From the Ensisheim Woodcut (Sebastian Bran)

 

Source: Monthly Magazine, Vol 16, Dec 1 1803

Curious facts relating to STONES and other SUBSTANCES, said to have fallen at different periods, and in different places, from the CLOUDS.

In the fourteenth volume of the Monthly Magazine we have given a brief account of Mr Howard’s experiments and observations on certain stony substances, which are said to have fallen, at different periods, on the earth; and in the 523rd page of the same volume, the subject is resumed rather more at large.  In several of the later numbers of Mr Tilloch’s excellent work entitled the “Philosophical Magazine”, we have, translated chiefly from French journals of respectability, some Memoirs of Stones which were not noticed in Mr Howard’s account, printed in the Philosophical Transactions.

The meteor which appeared on the 13th of the present month (November), and which was seen at the same instant in many parts of the kingdom, widely distant from each other, and which will be particularly noticed in the Meteorological Report, at the end of the present number, has excited new interest to subjects of this kind, and on that account, we presume it will be acceptable to our readers to have an abridged and methodical narrative of what has lately appeared in other respectable publications, both in our own and in foreign languages: and for the sake of order we shall range the facts according to the several dates at which these phenomena are said to have happened, giving in the margin the authorities upon which they depend.

The stone which fell at Ensisheim in Alsace, and which is generally known as the “Stone of Ensisheim”, made a considerable noise about the end of the fifteenth century.  The following notice respecting it was formerly preserved with the stone in the parish church of the place:

On Wednesday, November 7, the night before St Martin’s day, in the year of our Lord 1492, a singular miracle happened: for between the hours of eleven and twelve a loud clap of thunder took place, with a long-continued noise, which was heard at a great distance; and a stone fell from the heavens in the Ban of Ensisheim which 260 pounds; and the noise was much louder in other places than here. A child then saw it strike on a field situated on the upper Ban, towards the Rhine and the In, near the canton of Gisgone[?], which was sown with wheat. It did no hurt, except that it made a hole there.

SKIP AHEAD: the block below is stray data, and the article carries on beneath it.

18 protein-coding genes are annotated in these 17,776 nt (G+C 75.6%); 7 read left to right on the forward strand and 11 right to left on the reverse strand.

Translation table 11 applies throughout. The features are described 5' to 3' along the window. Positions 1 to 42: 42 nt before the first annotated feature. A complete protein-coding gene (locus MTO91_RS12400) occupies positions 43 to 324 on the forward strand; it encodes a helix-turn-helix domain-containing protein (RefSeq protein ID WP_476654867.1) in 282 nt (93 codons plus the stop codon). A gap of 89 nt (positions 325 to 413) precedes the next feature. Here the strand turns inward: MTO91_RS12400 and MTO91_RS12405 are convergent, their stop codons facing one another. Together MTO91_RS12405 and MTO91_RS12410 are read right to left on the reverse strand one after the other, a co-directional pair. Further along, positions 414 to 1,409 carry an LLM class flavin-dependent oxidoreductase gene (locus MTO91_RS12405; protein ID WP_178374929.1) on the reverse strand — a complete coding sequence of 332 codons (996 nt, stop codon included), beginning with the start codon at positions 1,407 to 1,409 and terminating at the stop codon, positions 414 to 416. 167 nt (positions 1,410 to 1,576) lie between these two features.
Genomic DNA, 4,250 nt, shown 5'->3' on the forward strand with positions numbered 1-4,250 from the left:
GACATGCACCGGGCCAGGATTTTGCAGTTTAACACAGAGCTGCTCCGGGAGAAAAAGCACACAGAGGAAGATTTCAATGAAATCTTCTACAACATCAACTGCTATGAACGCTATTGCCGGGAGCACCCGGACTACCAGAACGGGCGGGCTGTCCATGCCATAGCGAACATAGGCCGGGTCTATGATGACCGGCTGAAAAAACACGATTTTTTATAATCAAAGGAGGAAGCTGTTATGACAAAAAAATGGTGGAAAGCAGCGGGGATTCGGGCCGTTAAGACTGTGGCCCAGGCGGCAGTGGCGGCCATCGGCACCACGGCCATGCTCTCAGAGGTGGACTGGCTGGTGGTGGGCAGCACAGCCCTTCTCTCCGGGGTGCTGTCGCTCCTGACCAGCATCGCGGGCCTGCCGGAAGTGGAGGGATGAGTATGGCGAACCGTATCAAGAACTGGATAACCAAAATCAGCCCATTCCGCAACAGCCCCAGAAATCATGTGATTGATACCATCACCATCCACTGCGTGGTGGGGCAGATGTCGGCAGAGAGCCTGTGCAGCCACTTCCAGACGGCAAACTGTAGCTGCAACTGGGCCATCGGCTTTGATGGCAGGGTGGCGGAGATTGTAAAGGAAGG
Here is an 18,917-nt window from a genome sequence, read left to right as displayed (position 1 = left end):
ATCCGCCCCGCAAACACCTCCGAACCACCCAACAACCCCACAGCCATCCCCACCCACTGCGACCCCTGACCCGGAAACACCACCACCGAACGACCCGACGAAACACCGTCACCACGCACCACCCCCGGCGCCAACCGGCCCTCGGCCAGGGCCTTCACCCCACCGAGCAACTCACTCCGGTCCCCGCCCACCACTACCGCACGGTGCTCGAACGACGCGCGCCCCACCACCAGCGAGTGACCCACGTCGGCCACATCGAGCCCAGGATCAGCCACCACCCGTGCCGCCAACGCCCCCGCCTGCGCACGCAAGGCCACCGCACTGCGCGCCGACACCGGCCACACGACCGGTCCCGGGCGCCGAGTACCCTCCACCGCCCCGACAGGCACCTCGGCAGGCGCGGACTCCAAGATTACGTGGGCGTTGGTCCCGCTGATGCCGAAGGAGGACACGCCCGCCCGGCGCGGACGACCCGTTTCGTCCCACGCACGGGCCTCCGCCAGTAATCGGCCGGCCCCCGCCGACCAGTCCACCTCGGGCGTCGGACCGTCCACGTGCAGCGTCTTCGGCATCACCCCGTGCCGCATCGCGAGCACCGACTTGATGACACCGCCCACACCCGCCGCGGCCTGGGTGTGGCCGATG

It was afterwards transported thence; and a great many fragments were detached from it, which the land-vogt forbade. It was then deposited in the church, with the intention of suspending it as a miracle; and a great many people came hither to see this stone, respecting which there were singular discourses. But the learned said they did not know what it was, for it was something supernatural that so large a stone should fall from the atmosphere; but that it was a miracle of God: because, before that time, nothing of the kind had ever been heard of, seen, or described.

When this stone was found, it had entered the earth to a depth equal to the height of a man. What everybody asserted was, that it had been the will of God that it had been found. And the noise of it was heard at Lucerne, at Villing, and many other places, so loud, that it was thought the houses were all overturned.

And when king Maximilian was here, the Monday after St Catharine’s day of the same year, his royal excellency caused the stone which had fallen to be carried to the castle; and after conversing a long time with his lords, he said the people of Ensisheim should take it: and he gave orders that it should be suspended in the church, and that no person should be permitted to take any part of it. His excellency, however, took two fragments; one of which he kept, and the other he sent to Duke Sigismund of Austria. The people talked a great deal of this stone, which was suspended in the choir, where it still is, and many came to see it.”